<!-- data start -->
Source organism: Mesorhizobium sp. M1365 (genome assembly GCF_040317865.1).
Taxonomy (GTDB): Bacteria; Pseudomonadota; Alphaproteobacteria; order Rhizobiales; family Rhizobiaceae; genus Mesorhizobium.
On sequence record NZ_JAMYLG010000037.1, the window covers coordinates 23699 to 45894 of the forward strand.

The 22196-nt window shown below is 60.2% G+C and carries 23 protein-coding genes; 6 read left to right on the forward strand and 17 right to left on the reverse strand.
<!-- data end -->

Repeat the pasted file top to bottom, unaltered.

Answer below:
Source organism: Mesorhizobium sp. M1365 (genome assembly GCF_040317865.1).
Taxonomy (GTDB): Bacteria; Pseudomonadota; Alphaproteobacteria; order Rhizobiales; family Rhizobiaceae; genus Mesorhizobium.
On sequence record NZ_JAMYLG010000037.1, the window covers coordinates 23699 to 45894 of the forward strand.

The 22196-nt window shown below is 60.2% G+C and carries 23 protein-coding genes; 6 read left to right on the forward strand and 17 right to left on the reverse strand.